How to use agile in your project
Agile environments promote a value-driven, collaborative approach to software design and development. They lower the cost of change by letting scope evolve with relatively low investment.
Agile approaches excel when you have skilled, adaptable developers who can think independently. It provides flexibility, which is essential when you aren’t clear what the final product should look like, when you need a product capable of adapting to changing industry circumstances, or when you know the scope of a project may change.
But agile approaches don’t suit every situation. Projects that must be completed by a particular deadline, or where feedback cycles are impossible, are unlikely to obtain major benefit from an iterative agile approach.
Securing business buy-in
To introduce an agile environment within any business, changes are needed. Possibly the most confronting is the need to commit to a variable cost. Because discovery occurs incrementally, there’s no way to accurately estimate the cost of a solution upfront. The upside to this is that the end solution will be better evolved to reflect customer needs.
It pays to take a holistic view of waste and ownership, as there may be short-term waste while lessons are learnt. On the flipside, this issue is offset by the lower long-term cost of ownership that comes with an evolved solution that customers love.
The way in which projects executed in an agile environment are reported can also be challenging. Although the collaborative nature of agile developments ensures increased transparency, reporting is typically imprecise, with delivery dates estimated based on the feature backlog and current development velocity. Milestones often move. In fact, this is indicative of one of agile’s primary strengths: projects adapt as requirements and priorities change.
Understanding and accepting these changes is necessary for any organisation considering an agile approach, particularly as the support of the business is vital to implementation. Changes must be mandated across the organisation and collaboration is required at all levels.
Agile projects or development?
Once you’ve decided to run an agile environment, you need to choose between adopting either the more limited set of agile development practices or full agile projects.
While agile development is often the focus, it’s only part of running an agile project. It’s a partial form of adoption, common in organisations that don’t fully understand or aren’t ready to buy into the benefits that running agile will bring.
The agile delivery team is run by a project manager, scrum master or product owner. Beneath this is a development team or teams. The developers use agile methods, that is, they have their daily stand-ups, they work in sprints, and review the process in retrospectives. Only the development team or teams ‘run agile’. The main drawback with this type of structure is that developers rely on the project manager, scrum master, or product owner to define the project’s scope and direction.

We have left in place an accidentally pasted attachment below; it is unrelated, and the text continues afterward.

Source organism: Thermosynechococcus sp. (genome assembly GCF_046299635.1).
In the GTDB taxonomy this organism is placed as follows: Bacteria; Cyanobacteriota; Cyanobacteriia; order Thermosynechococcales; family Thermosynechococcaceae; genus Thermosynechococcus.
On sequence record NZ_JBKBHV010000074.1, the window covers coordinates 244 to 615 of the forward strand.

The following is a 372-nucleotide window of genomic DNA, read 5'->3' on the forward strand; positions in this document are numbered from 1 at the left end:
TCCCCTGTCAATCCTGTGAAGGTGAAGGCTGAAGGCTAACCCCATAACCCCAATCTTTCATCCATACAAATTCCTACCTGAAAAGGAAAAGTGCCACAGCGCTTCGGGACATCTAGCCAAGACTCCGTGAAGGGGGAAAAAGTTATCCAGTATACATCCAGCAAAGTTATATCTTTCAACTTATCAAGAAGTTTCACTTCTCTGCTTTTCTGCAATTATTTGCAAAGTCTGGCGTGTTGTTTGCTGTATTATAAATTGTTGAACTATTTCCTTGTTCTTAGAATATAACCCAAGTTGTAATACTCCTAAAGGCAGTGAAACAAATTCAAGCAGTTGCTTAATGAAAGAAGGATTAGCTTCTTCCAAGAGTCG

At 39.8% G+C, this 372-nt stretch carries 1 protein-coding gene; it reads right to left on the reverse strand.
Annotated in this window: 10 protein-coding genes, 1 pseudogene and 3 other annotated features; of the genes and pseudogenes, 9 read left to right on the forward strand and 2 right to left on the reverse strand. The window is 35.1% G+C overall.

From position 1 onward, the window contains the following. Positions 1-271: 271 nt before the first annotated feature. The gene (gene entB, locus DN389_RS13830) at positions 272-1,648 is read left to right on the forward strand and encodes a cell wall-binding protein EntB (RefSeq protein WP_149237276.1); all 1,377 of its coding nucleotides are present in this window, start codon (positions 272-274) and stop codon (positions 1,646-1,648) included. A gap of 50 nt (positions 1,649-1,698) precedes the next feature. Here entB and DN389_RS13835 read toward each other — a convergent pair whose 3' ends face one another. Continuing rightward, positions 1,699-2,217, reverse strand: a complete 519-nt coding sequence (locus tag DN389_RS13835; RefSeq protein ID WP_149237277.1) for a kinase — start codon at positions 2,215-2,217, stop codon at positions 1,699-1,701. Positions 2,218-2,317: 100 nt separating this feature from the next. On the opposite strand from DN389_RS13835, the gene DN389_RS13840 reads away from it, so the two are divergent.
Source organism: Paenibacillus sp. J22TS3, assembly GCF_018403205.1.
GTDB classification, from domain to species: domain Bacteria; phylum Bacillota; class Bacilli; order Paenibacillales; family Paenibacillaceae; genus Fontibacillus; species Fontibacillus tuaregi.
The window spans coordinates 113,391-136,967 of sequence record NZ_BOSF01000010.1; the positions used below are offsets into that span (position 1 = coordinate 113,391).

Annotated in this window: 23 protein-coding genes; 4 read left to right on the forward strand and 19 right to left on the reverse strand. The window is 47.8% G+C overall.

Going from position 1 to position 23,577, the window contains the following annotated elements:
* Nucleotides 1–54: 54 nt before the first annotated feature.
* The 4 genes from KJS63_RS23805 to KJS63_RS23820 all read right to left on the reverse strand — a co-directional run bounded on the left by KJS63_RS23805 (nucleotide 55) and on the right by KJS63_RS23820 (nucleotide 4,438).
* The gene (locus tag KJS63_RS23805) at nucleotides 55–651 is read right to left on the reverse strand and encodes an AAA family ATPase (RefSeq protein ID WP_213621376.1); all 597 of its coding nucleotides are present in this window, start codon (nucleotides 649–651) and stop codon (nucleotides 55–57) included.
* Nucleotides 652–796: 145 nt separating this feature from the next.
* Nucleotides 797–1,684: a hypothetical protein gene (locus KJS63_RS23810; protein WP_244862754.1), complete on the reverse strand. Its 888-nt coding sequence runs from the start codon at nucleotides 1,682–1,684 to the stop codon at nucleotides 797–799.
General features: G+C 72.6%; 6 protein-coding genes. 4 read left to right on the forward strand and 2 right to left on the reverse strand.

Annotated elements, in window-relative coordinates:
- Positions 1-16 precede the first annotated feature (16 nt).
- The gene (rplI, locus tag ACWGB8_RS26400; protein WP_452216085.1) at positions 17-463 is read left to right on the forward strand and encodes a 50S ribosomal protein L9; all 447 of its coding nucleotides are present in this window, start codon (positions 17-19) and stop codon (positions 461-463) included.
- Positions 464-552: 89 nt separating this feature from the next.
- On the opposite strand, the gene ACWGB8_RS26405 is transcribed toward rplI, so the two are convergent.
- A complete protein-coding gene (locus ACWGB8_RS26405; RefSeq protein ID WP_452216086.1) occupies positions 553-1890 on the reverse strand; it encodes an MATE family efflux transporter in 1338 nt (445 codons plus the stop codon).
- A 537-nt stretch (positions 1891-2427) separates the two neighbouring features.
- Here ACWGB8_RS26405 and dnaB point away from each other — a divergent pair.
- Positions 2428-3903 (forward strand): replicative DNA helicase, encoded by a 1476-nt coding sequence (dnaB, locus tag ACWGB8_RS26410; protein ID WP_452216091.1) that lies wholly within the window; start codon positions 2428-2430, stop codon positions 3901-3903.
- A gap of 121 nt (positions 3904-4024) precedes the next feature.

By comparison, agile projects involve a product owner who represents the business plus the delivery team. Everyone works together and is involved in every stage of the project, including setting its scope. This facilitates self-governance and collaboration, allows change to be incorporated efficiently, and ensures constant validation of business value.
The right people
Getting the right mix of people and skills is imperative to the success of implementing an agile approach.
Ideally, the product owner fills two roles: representing business requirements (such as compliance and legal) and representing technical requirements. If you don’t have a suitable single product owner, share these responsibilities among co-owners.
Try to select problem-solvers and contributors as delivery team members. You want people who can offer potential solutions to issues that arise along the way, people who can learn incrementally and ultimately reduce wastage.
It’s best for the business analyst to be technically capable. For continuity, it’s useful to retain the same design resource that you use during initial discovery stages throughout the project.
The team must be able to effectively communicate and filter out issues that should be addressed in their own stream. This calls for a balance between transparency and dealing with issues that no-one else needs to worry about.
If the team is distributed across locations, consider ways to facilitate collaboration such as in-person meetings during project kick-off or initial sprints, and video or teleconferencing after that.
Beginning with a small two or three sprint project gives your new agile team a chance to practice. Ideally, the project should be an internal solution of value to the business. Start with the development team running agile to get them used to the concept of sprints and delivering small pieces of work at a time. Once they’re comfortable, extend to projects with self-governing teams.
Remember to keep the business informed and use each project to educate stakeholders about expectations. It’s important to ensure everyone understands that not all requirements will be known at the beginning of the project and, therefore, there will be changes. Also, there is always more to do than time and money will allow.
At the end of your project, remember the retrospective. Gather team members and ask them to note down what they thought worked, what didn’t, and what they found confusing throughout the project. Above all, learn what you can improve and set actions for things that need addressing before you embark on your next project.